Alexander Technique in Autobiography - outline


What is it?

Alexander Technique in Autobiography [ATA] offers an opportunity for pupils, students and teachers to reflect on how the Technique has entered their lives and how their lives, in turn, have affected their experience of the Technique.  

It does this by providing a place for people to tell their stories and if they want, have them heard by others.  The platform is currently under construction: this page articulates the vision behind the ATA Project.


ATA celebrates the human and individual; it celebrates subjectivity and the sharing of experience; it values truth and honesty. 

A resource

ATA stories are a primarily a resource in their own right: The ATA Project is not driven by a research agenda.  These stories about the Alexander experience are of immediate interest and value.  In both writing and reading them there is much to be learned.

But, undoubtedly, ATA stories have the potential to be analysed or interpreted collectively, drawing out common threads or meanings. The story-telling framework has been designed with this in mind.  For example, it offers a number of predefined questions that narrators can respond to if they want.  This can make it easier to collect together stories that touch on common themes and issues. 

Why do it?

Telling stories provides an opportunity for reflection.  As a narrator, you can, for example, deepen your understanding of yourself, of the Alexander Technique, of teaching and learning practices.  Telling a story can also be emotionally enriching. It can help the narrator affirm who they have become, where they have come from, what they have learned, what they are capable of.  The process can offer catharsis, the opportunity to express what has been long left unsaid.

Narrators can also derive satisfaction from knowing that their stories will enrich the wider community (as described in the next section).  

In addition

  • Narrators can view all the stories in the ATA Collection (except those flagged for the ATA Research Project team only).  This means you can read stories that are flagged for internal publication within the ASO website and are not available to the wider world.
  • Narrators can participate in the ATA online forum on the ASO website, where they can share their ATA experiences with other ATA authors.

Making a contribution

Alexander Technique in Autobiography has been created because it benefits not just the individual narrator but the wider Alexander community.  ATA stories have the potential to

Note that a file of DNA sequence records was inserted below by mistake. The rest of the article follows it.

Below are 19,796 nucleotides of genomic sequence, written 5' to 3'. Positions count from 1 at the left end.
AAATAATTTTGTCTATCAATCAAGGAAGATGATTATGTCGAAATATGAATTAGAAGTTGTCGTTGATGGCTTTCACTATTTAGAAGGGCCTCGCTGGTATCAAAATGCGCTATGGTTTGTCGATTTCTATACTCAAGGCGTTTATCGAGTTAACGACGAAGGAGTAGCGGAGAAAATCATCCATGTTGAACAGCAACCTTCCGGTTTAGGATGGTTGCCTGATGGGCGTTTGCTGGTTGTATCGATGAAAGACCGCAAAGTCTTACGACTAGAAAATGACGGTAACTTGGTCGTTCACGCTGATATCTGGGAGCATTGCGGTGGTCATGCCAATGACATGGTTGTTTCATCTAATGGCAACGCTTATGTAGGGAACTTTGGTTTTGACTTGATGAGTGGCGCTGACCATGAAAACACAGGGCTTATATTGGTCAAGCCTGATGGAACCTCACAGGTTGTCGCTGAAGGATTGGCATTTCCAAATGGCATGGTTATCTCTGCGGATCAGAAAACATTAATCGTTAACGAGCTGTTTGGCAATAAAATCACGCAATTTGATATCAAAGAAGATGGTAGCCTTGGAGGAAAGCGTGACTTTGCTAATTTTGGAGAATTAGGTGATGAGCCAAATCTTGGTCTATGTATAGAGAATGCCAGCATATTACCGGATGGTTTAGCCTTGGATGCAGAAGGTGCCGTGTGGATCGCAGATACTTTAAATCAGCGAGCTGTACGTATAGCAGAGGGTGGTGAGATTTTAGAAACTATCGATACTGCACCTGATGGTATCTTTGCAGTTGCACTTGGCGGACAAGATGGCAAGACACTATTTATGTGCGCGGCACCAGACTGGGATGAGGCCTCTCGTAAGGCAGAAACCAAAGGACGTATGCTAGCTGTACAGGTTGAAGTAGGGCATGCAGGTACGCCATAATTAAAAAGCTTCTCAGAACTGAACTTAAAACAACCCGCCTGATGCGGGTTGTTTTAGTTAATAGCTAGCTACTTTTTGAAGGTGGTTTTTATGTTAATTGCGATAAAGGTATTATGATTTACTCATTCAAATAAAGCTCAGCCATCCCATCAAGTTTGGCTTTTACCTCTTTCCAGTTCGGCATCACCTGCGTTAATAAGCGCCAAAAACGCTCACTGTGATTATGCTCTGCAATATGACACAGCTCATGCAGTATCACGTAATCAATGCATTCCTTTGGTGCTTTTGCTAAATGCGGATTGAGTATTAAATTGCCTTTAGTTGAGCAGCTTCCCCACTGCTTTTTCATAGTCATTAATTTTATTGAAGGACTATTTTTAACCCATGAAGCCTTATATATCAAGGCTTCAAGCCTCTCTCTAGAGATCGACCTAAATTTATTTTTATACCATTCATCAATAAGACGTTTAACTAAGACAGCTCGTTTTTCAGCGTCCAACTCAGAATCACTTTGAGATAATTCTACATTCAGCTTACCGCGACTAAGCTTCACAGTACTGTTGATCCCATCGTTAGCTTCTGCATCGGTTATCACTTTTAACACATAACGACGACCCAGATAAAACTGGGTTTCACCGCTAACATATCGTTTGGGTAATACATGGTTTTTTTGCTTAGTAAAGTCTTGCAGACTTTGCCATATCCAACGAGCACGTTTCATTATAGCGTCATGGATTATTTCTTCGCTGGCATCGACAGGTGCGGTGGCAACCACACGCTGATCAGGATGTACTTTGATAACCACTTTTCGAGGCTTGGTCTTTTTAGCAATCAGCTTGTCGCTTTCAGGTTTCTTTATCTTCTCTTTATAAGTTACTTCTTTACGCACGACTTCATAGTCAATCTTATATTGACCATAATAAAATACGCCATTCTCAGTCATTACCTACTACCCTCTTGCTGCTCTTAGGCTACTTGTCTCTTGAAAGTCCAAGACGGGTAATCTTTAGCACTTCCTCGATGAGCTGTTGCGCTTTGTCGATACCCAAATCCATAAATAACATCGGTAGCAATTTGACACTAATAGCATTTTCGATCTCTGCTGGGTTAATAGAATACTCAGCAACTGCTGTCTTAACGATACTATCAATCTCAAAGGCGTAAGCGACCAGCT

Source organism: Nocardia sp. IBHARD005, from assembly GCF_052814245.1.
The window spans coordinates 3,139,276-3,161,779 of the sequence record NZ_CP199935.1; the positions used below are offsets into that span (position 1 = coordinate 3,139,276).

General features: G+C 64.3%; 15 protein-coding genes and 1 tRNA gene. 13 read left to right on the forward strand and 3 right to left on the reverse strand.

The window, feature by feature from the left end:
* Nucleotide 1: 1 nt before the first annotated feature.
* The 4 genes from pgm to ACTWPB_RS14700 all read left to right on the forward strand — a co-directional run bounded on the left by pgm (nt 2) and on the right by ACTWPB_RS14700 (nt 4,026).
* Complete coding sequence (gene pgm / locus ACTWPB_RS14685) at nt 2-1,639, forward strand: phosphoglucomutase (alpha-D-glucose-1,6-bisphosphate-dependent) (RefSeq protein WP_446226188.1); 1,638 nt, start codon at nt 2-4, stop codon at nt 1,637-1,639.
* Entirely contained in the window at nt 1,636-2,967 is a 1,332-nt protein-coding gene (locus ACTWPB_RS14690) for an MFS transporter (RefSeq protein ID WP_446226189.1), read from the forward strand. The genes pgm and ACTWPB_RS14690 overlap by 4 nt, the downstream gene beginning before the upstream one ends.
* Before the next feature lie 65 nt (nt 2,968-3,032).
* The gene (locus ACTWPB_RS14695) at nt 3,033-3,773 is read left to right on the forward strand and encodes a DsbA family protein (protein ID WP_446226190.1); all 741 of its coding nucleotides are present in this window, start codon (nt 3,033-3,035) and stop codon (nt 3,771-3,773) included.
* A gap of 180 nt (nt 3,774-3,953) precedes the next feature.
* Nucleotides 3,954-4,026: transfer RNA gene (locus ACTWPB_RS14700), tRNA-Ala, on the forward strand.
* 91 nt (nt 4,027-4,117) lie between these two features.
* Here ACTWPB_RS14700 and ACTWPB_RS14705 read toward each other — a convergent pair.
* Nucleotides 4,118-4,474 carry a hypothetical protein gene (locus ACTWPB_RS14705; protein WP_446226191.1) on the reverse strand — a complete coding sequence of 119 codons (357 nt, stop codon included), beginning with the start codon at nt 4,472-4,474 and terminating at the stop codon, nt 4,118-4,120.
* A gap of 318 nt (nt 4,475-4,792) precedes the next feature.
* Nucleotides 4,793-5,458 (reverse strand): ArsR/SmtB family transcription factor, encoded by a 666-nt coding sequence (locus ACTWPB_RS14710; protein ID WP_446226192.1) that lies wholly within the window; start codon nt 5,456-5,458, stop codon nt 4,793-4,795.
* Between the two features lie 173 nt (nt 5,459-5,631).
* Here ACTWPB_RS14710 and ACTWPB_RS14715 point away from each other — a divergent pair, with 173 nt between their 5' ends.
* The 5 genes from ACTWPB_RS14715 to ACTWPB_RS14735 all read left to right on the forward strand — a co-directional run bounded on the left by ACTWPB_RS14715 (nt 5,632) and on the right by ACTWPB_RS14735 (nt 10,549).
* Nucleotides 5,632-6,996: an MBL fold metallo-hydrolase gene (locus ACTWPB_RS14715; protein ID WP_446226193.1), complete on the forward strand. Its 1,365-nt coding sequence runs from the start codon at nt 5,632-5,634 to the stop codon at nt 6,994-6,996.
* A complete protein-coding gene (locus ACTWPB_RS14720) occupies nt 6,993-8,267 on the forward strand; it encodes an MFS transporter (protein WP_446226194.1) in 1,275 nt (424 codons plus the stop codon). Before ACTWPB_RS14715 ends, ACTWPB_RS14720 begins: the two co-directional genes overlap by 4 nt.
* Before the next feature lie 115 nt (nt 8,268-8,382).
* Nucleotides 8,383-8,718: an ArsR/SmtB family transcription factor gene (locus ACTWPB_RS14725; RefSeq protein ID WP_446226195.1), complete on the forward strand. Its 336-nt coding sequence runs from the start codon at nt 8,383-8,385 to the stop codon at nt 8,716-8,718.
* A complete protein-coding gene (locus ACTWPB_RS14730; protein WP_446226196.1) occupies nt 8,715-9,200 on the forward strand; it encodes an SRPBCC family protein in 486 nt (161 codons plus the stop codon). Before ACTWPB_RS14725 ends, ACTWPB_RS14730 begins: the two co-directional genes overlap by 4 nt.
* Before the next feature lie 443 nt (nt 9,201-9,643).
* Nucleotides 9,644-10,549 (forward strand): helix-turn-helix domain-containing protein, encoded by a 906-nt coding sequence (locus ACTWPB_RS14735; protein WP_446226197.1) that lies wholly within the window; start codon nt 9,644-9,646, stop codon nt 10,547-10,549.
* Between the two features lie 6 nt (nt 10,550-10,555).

• encourage others to reflect further on their own experiences, helping deepen self-understanding
  • highlight issues in teaching practice or training environments that need addressing; they may help improve professional standards
  • alleviate the sense that others may have of thinking that they alone have struggled with a particular issue
  • recount practical techniques that others can adopt or adapt
  • illuminate Alexander concepts and help deepen an understanding of the Alexander Technique
  • throw light on the history of the Alexander Technique
  • inspire others to persevere, to change their views, to adopt new approaches.

The stories belong to the narrator - always

The stories collected through ATA always belong to the people who tell them.

They can be revised, removed from the website or updated with new developments and insights as and when the narrator see fit.

At the narrator's discretion, stories can be

  • made generally available to the public;
  • made accessible only to other narrators; or
  • can be restricted to the ATA editorial team.

A narrator can choose to be identified or stories can be published anonymously. The only proviso is that all stories added to the website are accepted on the basis that a licence has been granted to Alexander Studies Online to process or quote them, always anonymously, as part of the ATA Research Project.  This permission persists even after the story may have been removed from the website or revised.


The copyright of a story remains with the narrator and material will only be published by Alexander Studies Online in accordance with licences granted to it (which includes the default licence described above).  See our Copyright Policy for a fuller description of copyright on the ASO website.

Editorial Control

ATA Editors have the right to deny publication to any material that might be considered offensive or libellous.

Narrators have the option to grant ATA Editors permission to correct spelling mistakes or obvious grammatical errors.


Currently the ATA platform is geared towards stories in the English language.  The option to handle contributions in other languages will be actively explored when the English-language version is stable and proven.

Routes to contribute

The website is designed to accept stories directly using simple what-you-see-is-what-you-get editing tools.

However, narrators may also opt to contribute their material as MS Word documents or in other formats that would allow copying and pasting into the website.

If there are sufficient resources, the possibility exists of interviewing narrators and transcribing the interviews. Given that this is so much more resource intensive this cannot be a priority.


Whilst the emphasis is on the autobiographical and the personal, the ATA platform allows the collection of historical material i.e. accounts of important events that may draw upon information received from third parties or from documentary sources, or reminiscences of significant individuals and what they may have said about their own lives.

Such contributions are welcomed.

A permanent testimonial

Alexander Technique in Autobiography is not a time-limited project. It is intended as a permanent testimonial and monument to the individuals who contribut to it and to the Alexander Technique.